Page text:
Yet Estella was so inseparable from all my restlessness and disquiet of mind, that I really fell into confusion as to the limits of my own part in its production. That is to say, supposing I had had no expectations, and yet had had Estella to think of, I could not make out to my satisfaction that I should have done much better. Now, concerning the influence of my position on others, I was in no such difficulty, and so I perceived--though dimly enough perhaps--that it was not beneficial to anybody, and, above all, that it was not beneficial to Herbert. My lavish habits led his easy nature into expenses that he could not afford, corrupted the simplicity of his life, and disturbed his peace with anxieties and regrets. I was not at all remorseful for having unwittingly set those other branches of the Pocket family to the poor arts they practised; because such littlenesses were their natural bent, and would have been evoked by anybody else, if I had left them slumbering. But Herbert's was a very different case, and it often caused me a twinge to think that I had done him evil service in crowding his sparely furnished chambers with incongruous upholstery work, and placing the Canary-breasted Avenger at his disposal.
So now, as an infallible way of making little ease great ease, I began to contract a quantity of debt. I could hardly begin but Herbert must begin too, so he soon followed. At Startop's suggestion, we put ourselves down for election into a club called The Finches of the Grove: the object of which institution I have never divined, if it were not that the members should dine expensively once a fortnight, to quarrel among themselves as much as possible after dinner, and to cause six waiters to get drunk on the stairs. I know that these gratifying social ends were so invariably accomplished, that Herbert and I understood nothing else to be referred to in the first standing toast of the society: which ran "Gentlemen, may the present promotion of good feeling ever reign predominant among the Finches of the Grove."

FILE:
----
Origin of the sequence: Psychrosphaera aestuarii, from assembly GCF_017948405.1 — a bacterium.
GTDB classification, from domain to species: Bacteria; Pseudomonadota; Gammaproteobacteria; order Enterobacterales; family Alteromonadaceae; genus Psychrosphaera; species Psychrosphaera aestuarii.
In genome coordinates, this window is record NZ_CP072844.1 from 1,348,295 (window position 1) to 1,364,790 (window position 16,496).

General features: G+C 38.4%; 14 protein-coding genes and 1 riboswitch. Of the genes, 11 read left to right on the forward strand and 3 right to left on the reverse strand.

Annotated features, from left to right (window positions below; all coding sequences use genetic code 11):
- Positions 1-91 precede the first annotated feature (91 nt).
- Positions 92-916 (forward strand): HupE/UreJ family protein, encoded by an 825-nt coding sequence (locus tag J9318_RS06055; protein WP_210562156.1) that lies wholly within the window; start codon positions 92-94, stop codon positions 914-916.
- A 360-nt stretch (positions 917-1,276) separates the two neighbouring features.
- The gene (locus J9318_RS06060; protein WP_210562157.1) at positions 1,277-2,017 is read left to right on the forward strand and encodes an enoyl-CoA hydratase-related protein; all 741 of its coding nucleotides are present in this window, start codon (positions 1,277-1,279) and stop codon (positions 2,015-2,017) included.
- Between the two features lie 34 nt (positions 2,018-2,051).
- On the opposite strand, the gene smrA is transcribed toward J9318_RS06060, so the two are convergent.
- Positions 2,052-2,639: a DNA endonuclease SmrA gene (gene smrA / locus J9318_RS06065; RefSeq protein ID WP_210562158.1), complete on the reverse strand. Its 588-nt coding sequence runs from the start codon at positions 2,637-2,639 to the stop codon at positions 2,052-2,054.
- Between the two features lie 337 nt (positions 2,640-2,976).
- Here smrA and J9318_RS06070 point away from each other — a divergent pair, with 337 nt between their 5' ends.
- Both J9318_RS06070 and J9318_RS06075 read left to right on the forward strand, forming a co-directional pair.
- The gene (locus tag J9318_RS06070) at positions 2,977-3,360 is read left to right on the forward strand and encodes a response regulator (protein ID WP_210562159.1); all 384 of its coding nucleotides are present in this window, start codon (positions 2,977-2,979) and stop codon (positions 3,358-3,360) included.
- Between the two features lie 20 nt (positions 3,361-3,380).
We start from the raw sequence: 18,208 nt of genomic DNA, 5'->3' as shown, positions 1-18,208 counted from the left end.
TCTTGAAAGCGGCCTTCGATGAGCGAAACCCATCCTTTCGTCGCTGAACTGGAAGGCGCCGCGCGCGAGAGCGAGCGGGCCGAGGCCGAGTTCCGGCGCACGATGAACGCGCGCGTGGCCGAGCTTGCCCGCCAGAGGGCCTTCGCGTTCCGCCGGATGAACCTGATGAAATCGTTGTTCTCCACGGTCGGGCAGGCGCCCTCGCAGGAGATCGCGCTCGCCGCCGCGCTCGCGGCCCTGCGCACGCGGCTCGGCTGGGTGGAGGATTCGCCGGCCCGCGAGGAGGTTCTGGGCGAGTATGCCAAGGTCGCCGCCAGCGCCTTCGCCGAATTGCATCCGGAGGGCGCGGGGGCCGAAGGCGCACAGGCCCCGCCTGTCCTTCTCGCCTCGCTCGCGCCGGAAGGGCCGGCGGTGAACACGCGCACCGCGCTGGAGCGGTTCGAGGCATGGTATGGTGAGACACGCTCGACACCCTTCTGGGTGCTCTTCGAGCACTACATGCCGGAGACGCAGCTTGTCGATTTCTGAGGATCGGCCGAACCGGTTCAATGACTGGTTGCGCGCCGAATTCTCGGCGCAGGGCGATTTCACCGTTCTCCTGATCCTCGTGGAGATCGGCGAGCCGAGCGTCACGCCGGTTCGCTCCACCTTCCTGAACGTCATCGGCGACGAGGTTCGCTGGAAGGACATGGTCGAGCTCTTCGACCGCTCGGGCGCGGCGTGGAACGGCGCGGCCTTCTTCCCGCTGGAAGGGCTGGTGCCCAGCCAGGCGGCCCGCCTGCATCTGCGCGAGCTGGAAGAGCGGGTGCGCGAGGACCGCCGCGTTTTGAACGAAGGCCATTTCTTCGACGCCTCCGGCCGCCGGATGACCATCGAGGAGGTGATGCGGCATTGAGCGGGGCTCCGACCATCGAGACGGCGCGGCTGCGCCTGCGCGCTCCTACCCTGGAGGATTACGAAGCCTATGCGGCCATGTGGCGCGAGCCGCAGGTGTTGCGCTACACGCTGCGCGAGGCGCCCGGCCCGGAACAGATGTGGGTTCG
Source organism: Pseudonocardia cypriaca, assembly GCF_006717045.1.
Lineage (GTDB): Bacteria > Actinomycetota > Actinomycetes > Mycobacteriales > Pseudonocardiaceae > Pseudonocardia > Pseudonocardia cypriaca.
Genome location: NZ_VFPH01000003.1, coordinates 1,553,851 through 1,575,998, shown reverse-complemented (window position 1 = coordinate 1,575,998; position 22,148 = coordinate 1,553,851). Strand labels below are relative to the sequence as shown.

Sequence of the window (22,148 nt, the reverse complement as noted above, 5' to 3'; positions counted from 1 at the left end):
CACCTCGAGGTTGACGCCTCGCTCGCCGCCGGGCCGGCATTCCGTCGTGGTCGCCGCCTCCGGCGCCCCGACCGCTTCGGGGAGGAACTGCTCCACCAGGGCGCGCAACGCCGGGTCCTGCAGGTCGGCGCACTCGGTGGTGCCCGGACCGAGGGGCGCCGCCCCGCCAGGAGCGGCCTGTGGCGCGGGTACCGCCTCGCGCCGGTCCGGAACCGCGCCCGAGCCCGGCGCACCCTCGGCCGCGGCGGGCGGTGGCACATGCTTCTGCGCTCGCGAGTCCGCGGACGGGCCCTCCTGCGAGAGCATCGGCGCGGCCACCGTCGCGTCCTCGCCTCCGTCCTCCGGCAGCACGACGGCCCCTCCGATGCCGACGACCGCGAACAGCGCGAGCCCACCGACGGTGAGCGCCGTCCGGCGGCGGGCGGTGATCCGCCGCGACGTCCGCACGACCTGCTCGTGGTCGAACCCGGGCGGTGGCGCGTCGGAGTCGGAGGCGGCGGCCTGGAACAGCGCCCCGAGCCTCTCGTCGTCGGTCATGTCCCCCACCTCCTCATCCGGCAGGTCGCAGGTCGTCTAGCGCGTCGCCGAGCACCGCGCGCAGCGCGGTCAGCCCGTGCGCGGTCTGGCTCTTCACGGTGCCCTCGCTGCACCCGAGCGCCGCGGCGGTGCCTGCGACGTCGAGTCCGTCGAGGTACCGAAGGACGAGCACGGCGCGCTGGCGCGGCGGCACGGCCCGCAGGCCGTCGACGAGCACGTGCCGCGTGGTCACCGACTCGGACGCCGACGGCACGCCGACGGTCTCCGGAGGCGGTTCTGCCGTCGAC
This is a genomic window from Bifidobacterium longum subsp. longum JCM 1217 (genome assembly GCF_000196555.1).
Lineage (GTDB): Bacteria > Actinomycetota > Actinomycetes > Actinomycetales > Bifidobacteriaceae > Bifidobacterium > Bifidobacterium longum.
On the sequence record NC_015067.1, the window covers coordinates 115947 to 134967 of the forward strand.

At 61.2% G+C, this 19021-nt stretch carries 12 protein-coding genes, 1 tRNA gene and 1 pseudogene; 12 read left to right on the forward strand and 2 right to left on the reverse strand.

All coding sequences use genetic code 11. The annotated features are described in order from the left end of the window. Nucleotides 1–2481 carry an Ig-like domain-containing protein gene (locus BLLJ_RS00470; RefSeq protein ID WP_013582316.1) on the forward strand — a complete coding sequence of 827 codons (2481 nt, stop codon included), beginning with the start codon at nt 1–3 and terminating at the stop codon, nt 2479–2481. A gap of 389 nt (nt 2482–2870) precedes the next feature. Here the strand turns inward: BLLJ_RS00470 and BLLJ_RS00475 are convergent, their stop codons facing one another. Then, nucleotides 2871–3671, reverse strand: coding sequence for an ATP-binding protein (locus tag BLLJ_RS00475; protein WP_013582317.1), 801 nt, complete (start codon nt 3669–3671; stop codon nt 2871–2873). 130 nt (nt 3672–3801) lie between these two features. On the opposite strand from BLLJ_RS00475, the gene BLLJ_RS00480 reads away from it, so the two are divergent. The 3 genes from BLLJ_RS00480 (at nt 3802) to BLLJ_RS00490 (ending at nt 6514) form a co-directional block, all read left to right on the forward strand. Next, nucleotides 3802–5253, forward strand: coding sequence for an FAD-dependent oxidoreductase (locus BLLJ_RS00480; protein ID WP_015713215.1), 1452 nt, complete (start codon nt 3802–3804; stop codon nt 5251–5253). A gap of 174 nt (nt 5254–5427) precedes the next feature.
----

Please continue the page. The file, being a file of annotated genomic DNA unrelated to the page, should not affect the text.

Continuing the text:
The Finches spent their money foolishly (the Hotel we dined at was in Covent Garden), and the first Finch I saw when I had the honor of joining the Grove was Bentley Drummle, at that time floundering about town in a cab of his own, and doing a great deal of damage to the posts at the street corners. Occasionally, he shot himself out of his equipage headforemost over the apron; and I saw him on one occasion deliver himself at the door of the Grove in this unintentional way--like coals. But here I anticipate a little, for I was not a Finch, and could not be, according to the sacred laws of the society, until I came of age.